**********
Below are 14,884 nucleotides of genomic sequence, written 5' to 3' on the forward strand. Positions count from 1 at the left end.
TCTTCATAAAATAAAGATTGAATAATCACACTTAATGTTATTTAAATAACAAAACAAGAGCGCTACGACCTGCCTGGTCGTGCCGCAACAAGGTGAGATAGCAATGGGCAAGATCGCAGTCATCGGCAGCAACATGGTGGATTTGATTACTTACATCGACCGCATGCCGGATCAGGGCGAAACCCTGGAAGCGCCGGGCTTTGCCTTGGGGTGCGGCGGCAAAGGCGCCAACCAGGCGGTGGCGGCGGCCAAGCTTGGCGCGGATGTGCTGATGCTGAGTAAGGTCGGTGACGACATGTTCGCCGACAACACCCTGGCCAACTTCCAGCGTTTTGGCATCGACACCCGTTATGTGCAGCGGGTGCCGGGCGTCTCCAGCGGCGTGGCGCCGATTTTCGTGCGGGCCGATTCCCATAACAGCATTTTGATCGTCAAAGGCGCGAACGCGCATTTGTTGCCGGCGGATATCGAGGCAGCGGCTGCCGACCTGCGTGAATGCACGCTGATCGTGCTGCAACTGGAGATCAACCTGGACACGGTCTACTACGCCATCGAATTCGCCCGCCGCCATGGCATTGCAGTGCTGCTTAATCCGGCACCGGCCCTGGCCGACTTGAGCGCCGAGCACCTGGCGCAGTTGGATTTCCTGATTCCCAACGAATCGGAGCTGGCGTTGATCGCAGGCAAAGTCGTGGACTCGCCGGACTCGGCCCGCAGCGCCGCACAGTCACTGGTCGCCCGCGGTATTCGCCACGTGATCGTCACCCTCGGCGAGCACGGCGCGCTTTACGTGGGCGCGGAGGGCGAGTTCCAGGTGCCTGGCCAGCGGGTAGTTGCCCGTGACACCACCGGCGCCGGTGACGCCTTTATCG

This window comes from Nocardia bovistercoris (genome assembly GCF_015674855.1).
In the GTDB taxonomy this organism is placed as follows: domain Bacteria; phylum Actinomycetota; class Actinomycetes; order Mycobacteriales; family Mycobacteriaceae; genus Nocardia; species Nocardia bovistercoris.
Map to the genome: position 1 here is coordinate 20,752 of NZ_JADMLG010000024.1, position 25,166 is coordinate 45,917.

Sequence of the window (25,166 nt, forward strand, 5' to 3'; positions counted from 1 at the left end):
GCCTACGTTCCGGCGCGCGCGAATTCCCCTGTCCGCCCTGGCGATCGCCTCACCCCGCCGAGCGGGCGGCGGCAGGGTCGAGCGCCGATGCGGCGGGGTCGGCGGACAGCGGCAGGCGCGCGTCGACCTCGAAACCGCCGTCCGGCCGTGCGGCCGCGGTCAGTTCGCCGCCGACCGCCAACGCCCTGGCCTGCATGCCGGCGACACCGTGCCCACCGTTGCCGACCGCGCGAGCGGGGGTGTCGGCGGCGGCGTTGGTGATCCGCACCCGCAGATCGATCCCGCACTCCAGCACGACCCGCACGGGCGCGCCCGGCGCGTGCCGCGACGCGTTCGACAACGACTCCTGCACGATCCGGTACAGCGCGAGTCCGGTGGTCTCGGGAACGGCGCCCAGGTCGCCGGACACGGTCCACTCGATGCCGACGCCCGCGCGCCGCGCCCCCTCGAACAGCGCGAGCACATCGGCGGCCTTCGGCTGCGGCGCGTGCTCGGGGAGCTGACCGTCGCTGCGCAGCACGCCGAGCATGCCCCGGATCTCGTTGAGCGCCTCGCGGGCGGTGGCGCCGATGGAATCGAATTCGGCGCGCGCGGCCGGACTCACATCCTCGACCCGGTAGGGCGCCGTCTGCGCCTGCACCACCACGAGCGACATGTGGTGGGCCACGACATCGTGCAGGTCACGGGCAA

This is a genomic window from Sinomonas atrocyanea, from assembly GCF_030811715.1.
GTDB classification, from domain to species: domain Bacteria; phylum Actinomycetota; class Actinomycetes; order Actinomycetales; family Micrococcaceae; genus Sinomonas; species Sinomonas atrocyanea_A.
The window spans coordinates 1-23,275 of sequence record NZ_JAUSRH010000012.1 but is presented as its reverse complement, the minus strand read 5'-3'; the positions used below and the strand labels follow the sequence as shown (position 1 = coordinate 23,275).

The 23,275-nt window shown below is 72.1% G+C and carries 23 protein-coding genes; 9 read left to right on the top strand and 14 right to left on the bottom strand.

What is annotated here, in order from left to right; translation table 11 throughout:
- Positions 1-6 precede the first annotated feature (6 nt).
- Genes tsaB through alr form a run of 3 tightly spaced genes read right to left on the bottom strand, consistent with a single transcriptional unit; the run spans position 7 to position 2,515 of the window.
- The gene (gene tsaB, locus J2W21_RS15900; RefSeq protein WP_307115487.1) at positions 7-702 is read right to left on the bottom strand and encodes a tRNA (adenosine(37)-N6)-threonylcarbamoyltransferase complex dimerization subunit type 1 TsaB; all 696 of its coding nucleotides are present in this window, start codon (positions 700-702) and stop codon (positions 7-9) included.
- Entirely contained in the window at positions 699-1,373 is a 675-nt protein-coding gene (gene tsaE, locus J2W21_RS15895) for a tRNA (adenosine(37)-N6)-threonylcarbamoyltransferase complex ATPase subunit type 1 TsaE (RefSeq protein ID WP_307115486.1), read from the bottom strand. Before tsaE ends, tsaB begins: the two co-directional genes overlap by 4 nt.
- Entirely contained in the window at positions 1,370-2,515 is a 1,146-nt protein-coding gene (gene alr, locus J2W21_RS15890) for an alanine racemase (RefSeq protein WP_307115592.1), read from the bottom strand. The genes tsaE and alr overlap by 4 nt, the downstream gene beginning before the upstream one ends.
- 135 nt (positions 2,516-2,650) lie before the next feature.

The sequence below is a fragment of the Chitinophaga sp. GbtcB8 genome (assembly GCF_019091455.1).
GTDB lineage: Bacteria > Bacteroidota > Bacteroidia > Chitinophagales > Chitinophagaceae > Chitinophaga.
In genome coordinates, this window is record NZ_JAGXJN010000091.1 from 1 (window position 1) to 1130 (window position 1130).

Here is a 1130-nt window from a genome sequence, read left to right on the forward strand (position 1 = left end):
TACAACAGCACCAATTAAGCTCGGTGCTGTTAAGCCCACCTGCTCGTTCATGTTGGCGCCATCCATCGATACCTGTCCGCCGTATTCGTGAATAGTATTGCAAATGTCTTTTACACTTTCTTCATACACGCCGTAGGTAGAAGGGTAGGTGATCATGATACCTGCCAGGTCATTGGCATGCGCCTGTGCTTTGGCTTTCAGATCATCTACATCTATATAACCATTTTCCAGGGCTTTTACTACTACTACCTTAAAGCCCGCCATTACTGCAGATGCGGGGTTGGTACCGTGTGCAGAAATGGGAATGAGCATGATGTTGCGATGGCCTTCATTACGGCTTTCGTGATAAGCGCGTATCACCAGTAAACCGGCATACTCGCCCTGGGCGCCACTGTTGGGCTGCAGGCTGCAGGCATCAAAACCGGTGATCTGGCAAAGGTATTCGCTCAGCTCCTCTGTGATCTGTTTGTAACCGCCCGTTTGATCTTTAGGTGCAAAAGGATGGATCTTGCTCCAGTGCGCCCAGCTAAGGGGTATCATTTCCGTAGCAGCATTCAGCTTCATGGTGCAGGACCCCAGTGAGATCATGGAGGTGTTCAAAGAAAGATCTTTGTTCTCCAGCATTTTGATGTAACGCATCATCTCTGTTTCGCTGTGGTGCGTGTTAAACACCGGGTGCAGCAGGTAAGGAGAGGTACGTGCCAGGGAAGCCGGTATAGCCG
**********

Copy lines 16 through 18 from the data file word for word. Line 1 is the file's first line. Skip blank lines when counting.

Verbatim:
- Entirely contained in the window at positions 699-1,373 is a 675-nt protein-coding gene (gene tsaE, locus J2W21_RS15895) for a tRNA (adenosine(37)-N6)-threonylcarbamoyltransferase complex ATPase subunit type 1 TsaE (RefSeq protein ID WP_307115486.1), read from the bottom strand. Before tsaE ends, tsaB begins: the two co-directional genes overlap by 4 nt.
- Entirely contained in the window at positions 1,370-2,515 is a 1,146-nt protein-coding gene (gene alr, locus J2W21_RS15890) for an alanine racemase (RefSeq protein WP_307115592.1), read from the bottom strand. The genes tsaE and alr overlap by 4 nt, the downstream gene beginning before the upstream one ends.
- 135 nt (positions 2,516-2,650) lie before the next feature.